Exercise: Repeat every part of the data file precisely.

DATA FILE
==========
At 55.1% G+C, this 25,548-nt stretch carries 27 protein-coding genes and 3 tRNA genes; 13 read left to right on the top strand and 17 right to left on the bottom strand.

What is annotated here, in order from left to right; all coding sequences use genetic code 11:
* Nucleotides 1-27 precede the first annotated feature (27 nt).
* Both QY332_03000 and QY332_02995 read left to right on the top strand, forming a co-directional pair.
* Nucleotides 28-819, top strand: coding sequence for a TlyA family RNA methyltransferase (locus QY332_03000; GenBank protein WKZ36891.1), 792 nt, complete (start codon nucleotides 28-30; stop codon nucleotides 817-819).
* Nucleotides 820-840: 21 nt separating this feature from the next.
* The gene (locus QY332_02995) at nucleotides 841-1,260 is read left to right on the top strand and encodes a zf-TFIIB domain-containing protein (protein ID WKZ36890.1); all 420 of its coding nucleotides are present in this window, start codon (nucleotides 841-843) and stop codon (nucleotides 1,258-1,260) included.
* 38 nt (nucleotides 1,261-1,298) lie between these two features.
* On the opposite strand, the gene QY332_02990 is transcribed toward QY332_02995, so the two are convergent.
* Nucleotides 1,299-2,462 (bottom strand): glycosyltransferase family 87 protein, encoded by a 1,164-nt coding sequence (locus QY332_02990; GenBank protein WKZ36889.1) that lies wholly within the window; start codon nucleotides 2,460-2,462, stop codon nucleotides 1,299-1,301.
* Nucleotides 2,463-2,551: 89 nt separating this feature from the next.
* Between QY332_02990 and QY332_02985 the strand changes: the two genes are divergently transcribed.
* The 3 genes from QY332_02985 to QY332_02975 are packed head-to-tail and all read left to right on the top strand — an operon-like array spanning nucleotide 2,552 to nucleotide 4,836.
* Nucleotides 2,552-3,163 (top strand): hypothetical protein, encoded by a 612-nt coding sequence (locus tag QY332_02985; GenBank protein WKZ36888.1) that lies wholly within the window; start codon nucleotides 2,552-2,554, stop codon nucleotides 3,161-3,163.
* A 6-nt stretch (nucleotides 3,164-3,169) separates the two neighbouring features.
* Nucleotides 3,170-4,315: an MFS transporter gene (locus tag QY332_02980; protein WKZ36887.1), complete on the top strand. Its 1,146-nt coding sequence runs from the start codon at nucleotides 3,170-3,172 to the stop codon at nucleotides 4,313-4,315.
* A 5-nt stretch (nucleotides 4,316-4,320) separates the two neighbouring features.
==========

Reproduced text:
At 55.1% G+C, this 25,548-nt stretch carries 27 protein-coding genes and 3 tRNA genes; 13 read left to right on the top strand and 17 right to left on the bottom strand.

What is annotated here, in order from left to right; all coding sequences use genetic code 11:
* Nucleotides 1-27 precede the first annotated feature (27 nt).
* Both QY332_03000 and QY332_02995 read left to right on the top strand, forming a co-directional pair.
* Nucleotides 28-819, top strand: coding sequence for a TlyA family RNA methyltransferase (locus QY332_03000; GenBank protein WKZ36891.1), 792 nt, complete (start codon nucleotides 28-30; stop codon nucleotides 817-819).
* Nucleotides 820-840: 21 nt separating this feature from the next.
* The gene (locus QY332_02995) at nucleotides 841-1,260 is read left to right on the top strand and encodes a zf-TFIIB domain-containing protein (protein ID WKZ36890.1); all 420 of its coding nucleotides are present in this window, start codon (nucleotides 841-843) and stop codon (nucleotides 1,258-1,260) included.
* 38 nt (nucleotides 1,261-1,298) lie between these two features.
* On the opposite strand, the gene QY332_02990 is transcribed toward QY332_02995, so the two are convergent.
* Nucleotides 1,299-2,462 (bottom strand): glycosyltransferase family 87 protein, encoded by a 1,164-nt coding sequence (locus QY332_02990; GenBank protein WKZ36889.1) that lies wholly within the window; start codon nucleotides 2,460-2,462, stop codon nucleotides 1,299-1,301.
* Nucleotides 2,463-2,551: 89 nt separating this feature from the next.
* Between QY332_02990 and QY332_02985 the strand changes: the two genes are divergently transcribed.
* The 3 genes from QY332_02985 to QY332_02975 are packed head-to-tail and all read left to right on the top strand — an operon-like array spanning nucleotide 2,552 to nucleotide 4,836.
* Nucleotides 2,552-3,163 (top strand): hypothetical protein, encoded by a 612-nt coding sequence (locus tag QY332_02985; GenBank protein WKZ36888.1) that lies wholly within the window; start codon nucleotides 2,552-2,554, stop codon nucleotides 3,161-3,163.
* A 6-nt stretch (nucleotides 3,164-3,169) separates the two neighbouring features.
* Nucleotides 3,170-4,315: an MFS transporter gene (locus tag QY332_02980; protein WKZ36887.1), complete on the top strand. Its 1,146-nt coding sequence runs from the start codon at nucleotides 3,170-3,172 to the stop codon at nucleotides 4,313-4,315.
* A 5-nt stretch (nucleotides 4,316-4,320) separates the two neighbouring features.